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KODAK Stereo 3D Display

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September 8, 2004

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September 9, 2004 Stereoscopic image technology has come along way since Frank Hurley took his remarkable images of Douglas Mawson's 1911 expedition to Antarctica on an early Eastman Kodak camera. Today, those fragile stereoscopic glass plates are kept in Adelaide and could have new life breathed in to them.

Eastman Kodak has recently showcased a new Stereoscopic Imaging Display system that allows viewers to experience three-dimensional images without glasses or headgear.

"Unlike other 3D imaging systems, which rely on a barrier screen placed over an existing monitor, the Kodak display is an entirely new concept," said Lawrence Henderson of Kodak Eastman's new business ventures division.

The display produces a three dimensional image that allows people to view full colour as if they are surrounded by the image with incredible depth of field and SGXA resolution.

The user sits in front of a system that creates a virtual image of two high-resolution LCD displays, one for each eye.

The user looks into two "floating balls of light" that provide each eye a view of a magnified image of a display. Kodak claims the combination of the wide field of view and virtual image eliminates the sources of eyestrain found in other auto stereoscopic systems.

The system has a unique viewing zone, which makes it easy to see the "sweet spot" of an image while maintaining image quality across the entire viewing zone.

The field of view measures 45 degrees by 36 degrees and has a resolution of 1280 x 1024 pixels. The user peers through large, 32 mm viewing pupils that give the viewer the feeling of floating in a movie theatre about 1.5 screen heights away from the screen. The scale of this system can be adjusted to increase or reduce the display resolution to meet various applications.

The Stereoscopic Imaging Display system has been designed for use with intensive visualisation tasks such as oil and gas exploration, molecular and chemical modelling, computer aided design and even entertainment and gaming.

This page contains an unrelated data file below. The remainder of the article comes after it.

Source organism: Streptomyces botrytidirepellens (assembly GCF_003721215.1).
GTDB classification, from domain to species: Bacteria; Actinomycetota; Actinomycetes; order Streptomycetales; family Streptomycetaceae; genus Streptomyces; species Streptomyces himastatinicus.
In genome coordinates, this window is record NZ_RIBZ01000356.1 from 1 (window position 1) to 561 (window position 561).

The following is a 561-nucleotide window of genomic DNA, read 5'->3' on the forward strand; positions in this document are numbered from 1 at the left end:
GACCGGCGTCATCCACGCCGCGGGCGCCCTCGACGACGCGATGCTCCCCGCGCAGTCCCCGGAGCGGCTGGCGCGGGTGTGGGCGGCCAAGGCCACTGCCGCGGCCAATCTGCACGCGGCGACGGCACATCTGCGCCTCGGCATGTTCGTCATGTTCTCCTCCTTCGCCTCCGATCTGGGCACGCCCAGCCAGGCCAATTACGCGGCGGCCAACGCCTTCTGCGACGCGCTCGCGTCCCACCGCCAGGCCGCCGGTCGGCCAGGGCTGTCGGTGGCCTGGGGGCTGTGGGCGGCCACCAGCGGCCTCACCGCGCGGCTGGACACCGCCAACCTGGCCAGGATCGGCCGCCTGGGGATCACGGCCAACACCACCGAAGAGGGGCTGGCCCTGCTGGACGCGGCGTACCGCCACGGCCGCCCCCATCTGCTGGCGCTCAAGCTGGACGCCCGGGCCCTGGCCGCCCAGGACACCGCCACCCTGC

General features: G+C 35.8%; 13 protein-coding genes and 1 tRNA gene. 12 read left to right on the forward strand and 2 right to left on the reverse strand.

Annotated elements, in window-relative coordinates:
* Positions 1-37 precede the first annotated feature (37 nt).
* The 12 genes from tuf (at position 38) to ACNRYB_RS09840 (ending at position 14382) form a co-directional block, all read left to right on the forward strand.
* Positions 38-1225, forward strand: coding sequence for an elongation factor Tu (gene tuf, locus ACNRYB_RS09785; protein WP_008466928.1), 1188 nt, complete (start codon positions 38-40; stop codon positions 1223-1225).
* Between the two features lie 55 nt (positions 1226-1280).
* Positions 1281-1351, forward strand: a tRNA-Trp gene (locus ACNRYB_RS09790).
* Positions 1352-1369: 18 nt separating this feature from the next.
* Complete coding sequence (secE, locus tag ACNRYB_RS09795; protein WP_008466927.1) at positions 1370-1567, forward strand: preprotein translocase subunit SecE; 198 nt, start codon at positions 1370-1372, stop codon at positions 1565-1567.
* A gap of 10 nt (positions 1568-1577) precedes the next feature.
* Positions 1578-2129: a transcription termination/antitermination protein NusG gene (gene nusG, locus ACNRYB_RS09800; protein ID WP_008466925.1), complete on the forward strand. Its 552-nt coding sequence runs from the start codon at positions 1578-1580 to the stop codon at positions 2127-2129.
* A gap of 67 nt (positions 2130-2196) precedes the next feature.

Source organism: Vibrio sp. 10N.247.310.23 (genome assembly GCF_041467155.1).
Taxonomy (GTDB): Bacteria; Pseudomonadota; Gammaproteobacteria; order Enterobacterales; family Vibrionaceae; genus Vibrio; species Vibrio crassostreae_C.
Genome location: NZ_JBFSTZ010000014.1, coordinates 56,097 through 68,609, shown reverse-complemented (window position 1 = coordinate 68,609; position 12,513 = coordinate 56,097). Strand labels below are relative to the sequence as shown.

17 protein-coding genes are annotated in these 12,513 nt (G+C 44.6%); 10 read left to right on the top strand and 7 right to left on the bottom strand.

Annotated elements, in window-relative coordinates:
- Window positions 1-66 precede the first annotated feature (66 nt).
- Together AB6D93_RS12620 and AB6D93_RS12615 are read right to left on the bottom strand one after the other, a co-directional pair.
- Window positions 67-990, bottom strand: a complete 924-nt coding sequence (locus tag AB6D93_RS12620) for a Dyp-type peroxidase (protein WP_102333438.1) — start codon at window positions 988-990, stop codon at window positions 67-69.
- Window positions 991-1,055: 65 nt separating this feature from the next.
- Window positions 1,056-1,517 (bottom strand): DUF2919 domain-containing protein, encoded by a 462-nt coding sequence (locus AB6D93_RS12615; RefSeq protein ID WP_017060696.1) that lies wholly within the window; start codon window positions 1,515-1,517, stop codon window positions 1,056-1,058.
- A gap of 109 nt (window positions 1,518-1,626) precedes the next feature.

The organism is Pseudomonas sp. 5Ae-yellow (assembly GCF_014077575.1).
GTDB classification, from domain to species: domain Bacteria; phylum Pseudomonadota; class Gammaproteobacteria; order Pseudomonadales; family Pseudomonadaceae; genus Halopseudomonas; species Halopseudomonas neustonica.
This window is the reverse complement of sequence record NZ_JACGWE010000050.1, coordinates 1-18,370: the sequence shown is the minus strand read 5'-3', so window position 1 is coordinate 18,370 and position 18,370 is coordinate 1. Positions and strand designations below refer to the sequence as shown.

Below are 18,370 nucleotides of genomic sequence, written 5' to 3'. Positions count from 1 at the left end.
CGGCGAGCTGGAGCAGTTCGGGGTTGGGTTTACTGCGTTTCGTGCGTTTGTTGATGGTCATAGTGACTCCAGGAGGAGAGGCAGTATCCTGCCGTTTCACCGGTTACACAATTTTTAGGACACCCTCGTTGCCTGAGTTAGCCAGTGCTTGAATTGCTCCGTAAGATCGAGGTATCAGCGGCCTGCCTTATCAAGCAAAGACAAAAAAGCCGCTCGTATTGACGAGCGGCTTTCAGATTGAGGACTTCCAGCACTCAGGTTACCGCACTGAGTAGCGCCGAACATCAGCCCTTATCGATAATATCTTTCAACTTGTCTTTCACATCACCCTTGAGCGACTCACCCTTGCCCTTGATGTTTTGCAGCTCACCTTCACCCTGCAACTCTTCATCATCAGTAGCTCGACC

Kodak says the unit has a foot print slightly larger than a 21-inch monitor, making it quite large but well suited and workable within the desktop or laboratory environment.

The entire system is based upon Kodak-patented monocentric ball lens technology and is the first initiative from Kodak's New Business Ventures Group, which is responsible for commercialising break-through technology developed by the company's Research & Development division.

More details can be found at Kodak's New Business Ventures website (http://www.kodak.com/US/en/corp/researchDevelopment/whatWeDo/ventures/autostereoscopic/index.shtml).

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About the Author
Mike Hanlon Mike grew up thinking he would become a mathematician, accidentally started motorcycle racing, got a job writing road tests for a motorcycle magazine while at university, and became a writer. As a travelling photojournalist during his early career, his work was published in a dozen languages across 20+ countries. He went on to edit or manage over 50 print publications, with target audiences ranging from pensioners to plumbers, many different sports, many car and motorcycle magazines, with many more in the fields of communication - narrow subject magazines on topics such as advertising, marketing, visual communications, design, presentation and direct marketing. Then came the internet and Mike managed internet projects for Australia's largest multimedia company, Telstra.com.au (Australia's largest Telco), Seek.com.au (Australia's largest employment site), top100.com.au, hitwise.com, and a dozen other internet start-ups before founding Gizmag in 2002. Now he writes and thinks. All articles by Mike Hanlon
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